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June 11th, 2012
Last week surgeons, scientists and support staff from the the nation’s organ transplantation centers gathered in Boston for the annual American Transplant Congress. I attended to learn the latest news and because we were presenting two papers on the Islet Sheet.
Transplantation is a big medical business, the great majority of transplant procedures being kidney or liver replacement. My impression is that four-fifths of conference sessions were devoted to these two organs. Presentations range from organ acquisition, priming recipients for implant, the transplant surgery, immune suppression therapy, to managing complications and infections. This is important because these organ transplants can extend the lives of very ill people.
Islet transplantation is a minor organ transplant in total numbers but is very important to those of us with type 1 diabetes: it is as close as medical research has yet come to a cure. The total number performed to date is around a thousand. Over the decades islet transplantation has experienced waves of interest followed by busts and abandonment by many centers. The most recent milestone leading to increased islet transplants was the “Edmonton Protocol” announced in 2000. With this procedure, for the first time, the great majority of people treated required no injected insulin, sometimes for many years. Their glucose metabolism was normalized, at the cost of chronic immune suppression and its toxicity. Many centers set up or expanded clinical islet transplant programs in the wake of the Edmonton Protocol to repeat and extend Shapiro and Lakey’s work.
I am especially interested in islet transplantation because the Islet Sheet project is an attempt to make the benefits of islet transplantation available to everyone with the disease. At the conference there were around thirty posters and oral presentations on islet transplantation–around 2% of the total.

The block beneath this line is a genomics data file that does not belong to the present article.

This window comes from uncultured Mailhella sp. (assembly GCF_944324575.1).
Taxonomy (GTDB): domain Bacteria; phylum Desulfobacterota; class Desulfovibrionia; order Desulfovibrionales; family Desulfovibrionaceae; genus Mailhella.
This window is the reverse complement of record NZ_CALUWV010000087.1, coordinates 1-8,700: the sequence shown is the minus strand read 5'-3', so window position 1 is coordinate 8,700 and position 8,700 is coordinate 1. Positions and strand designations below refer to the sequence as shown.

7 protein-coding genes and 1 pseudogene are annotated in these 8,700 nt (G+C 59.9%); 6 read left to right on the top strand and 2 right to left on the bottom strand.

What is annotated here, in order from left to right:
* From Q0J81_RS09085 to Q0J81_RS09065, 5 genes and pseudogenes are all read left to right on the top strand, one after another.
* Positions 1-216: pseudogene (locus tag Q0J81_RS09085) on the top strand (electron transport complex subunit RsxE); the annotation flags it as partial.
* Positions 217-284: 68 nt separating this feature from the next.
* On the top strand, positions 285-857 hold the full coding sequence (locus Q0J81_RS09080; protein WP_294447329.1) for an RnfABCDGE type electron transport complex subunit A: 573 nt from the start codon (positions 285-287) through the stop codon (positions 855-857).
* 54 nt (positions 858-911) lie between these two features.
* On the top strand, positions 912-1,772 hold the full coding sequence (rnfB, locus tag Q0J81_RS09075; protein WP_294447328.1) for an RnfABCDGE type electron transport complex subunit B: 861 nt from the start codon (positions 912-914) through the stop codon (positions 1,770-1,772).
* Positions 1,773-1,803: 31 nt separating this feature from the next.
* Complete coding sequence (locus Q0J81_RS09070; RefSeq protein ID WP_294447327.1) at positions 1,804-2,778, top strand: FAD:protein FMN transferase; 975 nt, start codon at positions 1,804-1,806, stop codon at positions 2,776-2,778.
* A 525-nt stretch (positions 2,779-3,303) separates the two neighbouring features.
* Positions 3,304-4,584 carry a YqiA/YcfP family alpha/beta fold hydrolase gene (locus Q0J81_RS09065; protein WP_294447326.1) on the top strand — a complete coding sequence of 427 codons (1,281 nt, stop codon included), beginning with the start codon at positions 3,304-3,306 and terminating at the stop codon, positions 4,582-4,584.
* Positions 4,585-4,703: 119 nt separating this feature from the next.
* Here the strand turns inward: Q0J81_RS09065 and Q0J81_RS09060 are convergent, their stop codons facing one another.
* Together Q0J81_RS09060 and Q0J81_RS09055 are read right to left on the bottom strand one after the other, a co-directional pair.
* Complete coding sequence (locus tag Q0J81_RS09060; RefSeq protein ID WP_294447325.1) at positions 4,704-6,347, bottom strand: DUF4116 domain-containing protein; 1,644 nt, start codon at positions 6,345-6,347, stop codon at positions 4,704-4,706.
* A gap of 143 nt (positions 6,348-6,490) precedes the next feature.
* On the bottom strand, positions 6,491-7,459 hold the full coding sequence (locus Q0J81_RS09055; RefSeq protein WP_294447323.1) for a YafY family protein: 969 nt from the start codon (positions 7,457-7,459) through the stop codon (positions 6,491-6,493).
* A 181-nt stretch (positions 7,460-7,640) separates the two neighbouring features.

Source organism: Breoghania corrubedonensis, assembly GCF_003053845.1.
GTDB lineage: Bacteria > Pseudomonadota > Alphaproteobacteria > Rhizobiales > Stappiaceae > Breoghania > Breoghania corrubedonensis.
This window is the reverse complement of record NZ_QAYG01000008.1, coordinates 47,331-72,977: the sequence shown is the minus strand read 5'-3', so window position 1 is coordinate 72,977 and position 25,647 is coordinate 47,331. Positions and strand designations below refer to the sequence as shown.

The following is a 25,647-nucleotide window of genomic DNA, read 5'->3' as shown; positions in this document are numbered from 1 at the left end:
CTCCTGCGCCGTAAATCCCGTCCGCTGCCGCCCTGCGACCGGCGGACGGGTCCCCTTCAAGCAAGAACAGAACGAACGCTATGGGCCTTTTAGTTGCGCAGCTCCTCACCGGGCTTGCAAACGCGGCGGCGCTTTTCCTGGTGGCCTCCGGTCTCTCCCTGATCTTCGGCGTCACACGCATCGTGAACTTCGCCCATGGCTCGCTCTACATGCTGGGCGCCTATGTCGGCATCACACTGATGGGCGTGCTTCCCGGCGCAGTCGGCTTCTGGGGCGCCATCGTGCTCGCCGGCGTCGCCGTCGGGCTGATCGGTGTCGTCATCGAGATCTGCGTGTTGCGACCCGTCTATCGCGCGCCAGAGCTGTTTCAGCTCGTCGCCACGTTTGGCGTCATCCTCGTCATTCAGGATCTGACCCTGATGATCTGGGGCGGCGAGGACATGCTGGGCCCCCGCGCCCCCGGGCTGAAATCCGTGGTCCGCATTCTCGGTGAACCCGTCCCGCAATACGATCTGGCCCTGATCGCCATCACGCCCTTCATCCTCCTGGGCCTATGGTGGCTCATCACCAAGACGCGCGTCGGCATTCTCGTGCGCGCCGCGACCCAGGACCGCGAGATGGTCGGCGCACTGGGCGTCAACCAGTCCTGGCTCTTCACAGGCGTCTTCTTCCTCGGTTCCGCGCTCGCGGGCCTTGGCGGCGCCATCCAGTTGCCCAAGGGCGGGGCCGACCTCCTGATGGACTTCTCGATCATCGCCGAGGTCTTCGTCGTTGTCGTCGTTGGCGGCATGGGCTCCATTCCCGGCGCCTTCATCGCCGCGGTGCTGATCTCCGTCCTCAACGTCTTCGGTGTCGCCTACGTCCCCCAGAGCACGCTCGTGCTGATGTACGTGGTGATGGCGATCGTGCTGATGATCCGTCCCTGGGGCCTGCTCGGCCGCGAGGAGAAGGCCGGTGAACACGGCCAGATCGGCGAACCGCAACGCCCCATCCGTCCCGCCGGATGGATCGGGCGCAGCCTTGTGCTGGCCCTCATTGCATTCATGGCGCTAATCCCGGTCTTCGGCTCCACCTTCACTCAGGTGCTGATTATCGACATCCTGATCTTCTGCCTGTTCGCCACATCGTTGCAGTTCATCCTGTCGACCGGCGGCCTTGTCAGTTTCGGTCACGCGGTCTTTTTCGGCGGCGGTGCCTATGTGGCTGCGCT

Now we are in a period of decline with fewer procedures, decreasing funding, and research centers discontinuing islet transplantation programs. Funding from JDRF has almost completely dried up. Probably the biggest setback is the failure to date to get FDA approval for islet transplantation, which is required for insurance reimbursement. A luncheon session devoted to the ongoing FDA study was illuminating with respect to reasons for the decline of islet transplantation during this cycle.
A large and complicated set of studies managed by NIH and FDA began in 2004. (It is worth noting that this time was the peak of the previous cycle, when scores of centers were replicating the Edmonton Protocol.) The key study is CIT-07 (Clinical Islet Transplantation Consortium protocol 7). The trial is prospective with a single treatment arm (meaning there is no control group in the trial). Forty-eight people were treated with one to three islet implants using islets prepared with uniform procedures. About half were insulin independent at one year.
The end point is (1) hemoglobin A1c at 1 year less than 7.0 and (2) greatly reduced hypoglycemia. (The FDA chose reduced hypoglycemia because insulin therapy is effective but tight control increases the risk of hypoglycemia; I think the FDA is right about this as an end point for islet transplant studies.) The last patient was treated in 2011, and the review and FDA approval are projected to be done in 2015.
One problem with the study is that the methods used, including the immune suppression regime, are already obsolete; better methods have been found. So when the CIT-07 protocol is approved no one will use it. Thus the original concept — an FDA approved protocol — has proven to be flawed.
A more serious problem emerged after the session. I chatted with one researcher who participated in the trial. He told me that the trial took so long, was so rigid, and had such burdensome reporting requirements that some of the clinical researchers are leaving the field in frustration. Thus a premature definitive clinical study on a procedure that remains fundamentally experimental has crippled the field.